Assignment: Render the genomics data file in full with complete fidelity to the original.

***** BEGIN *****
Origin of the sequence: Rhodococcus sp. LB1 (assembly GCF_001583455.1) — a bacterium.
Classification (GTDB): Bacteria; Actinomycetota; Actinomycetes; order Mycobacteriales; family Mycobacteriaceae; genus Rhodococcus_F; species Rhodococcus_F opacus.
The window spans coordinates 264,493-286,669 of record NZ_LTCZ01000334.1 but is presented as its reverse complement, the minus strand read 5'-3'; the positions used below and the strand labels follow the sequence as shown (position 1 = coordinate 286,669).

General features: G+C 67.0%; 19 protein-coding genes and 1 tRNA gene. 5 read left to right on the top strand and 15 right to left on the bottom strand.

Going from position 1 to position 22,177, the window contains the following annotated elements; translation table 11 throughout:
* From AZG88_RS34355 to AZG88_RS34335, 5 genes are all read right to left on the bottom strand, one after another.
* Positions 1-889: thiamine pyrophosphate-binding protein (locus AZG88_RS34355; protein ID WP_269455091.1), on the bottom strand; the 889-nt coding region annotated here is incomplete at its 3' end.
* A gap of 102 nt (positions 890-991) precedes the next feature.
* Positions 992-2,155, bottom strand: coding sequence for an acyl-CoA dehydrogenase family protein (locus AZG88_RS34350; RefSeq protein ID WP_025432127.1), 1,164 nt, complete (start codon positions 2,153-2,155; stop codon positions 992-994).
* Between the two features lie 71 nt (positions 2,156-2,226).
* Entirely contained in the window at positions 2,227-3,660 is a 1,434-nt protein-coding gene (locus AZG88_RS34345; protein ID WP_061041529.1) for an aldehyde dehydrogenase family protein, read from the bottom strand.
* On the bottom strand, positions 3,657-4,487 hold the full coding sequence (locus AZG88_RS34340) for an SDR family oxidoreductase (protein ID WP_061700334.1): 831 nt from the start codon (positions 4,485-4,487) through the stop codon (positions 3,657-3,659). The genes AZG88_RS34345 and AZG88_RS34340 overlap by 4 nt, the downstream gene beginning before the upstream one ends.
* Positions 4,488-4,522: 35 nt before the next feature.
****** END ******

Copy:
Origin of the sequence: Rhodococcus sp. LB1 (assembly GCF_001583455.1) — a bacterium.
Classification (GTDB): Bacteria; Actinomycetota; Actinomycetes; order Mycobacteriales; family Mycobacteriaceae; genus Rhodococcus_F; species Rhodococcus_F opacus.
The window spans coordinates 264,493-286,669 of record NZ_LTCZ01000334.1 but is presented as its reverse complement, the minus strand read 5'-3'; the positions used below and the strand labels follow the sequence as shown (position 1 = coordinate 286,669).

General features: G+C 67.0%; 19 protein-coding genes and 1 tRNA gene. 5 read left to right on the top strand and 15 right to left on the bottom strand.

Going from position 1 to position 22,177, the window contains the following annotated elements; translation table 11 throughout:
* From AZG88_RS34355 to AZG88_RS34335, 5 genes are all read right to left on the bottom strand, one after another.
* Positions 1-889: thiamine pyrophosphate-binding protein (locus AZG88_RS34355; protein ID WP_269455091.1), on the bottom strand; the 889-nt coding region annotated here is incomplete at its 3' end.
* A gap of 102 nt (positions 890-991) precedes the next feature.
* Positions 992-2,155, bottom strand: coding sequence for an acyl-CoA dehydrogenase family protein (locus AZG88_RS34350; RefSeq protein ID WP_025432127.1), 1,164 nt, complete (start codon positions 2,153-2,155; stop codon positions 992-994).
* Between the two features lie 71 nt (positions 2,156-2,226).
* Entirely contained in the window at positions 2,227-3,660 is a 1,434-nt protein-coding gene (locus AZG88_RS34345; protein ID WP_061041529.1) for an aldehyde dehydrogenase family protein, read from the bottom strand.
* On the bottom strand, positions 3,657-4,487 hold the full coding sequence (locus AZG88_RS34340) for an SDR family oxidoreductase (protein ID WP_061700334.1): 831 nt from the start codon (positions 4,485-4,487) through the stop codon (positions 3,657-3,659). The genes AZG88_RS34345 and AZG88_RS34340 overlap by 4 nt, the downstream gene beginning before the upstream one ends.
* Positions 4,488-4,522: 35 nt before the next feature.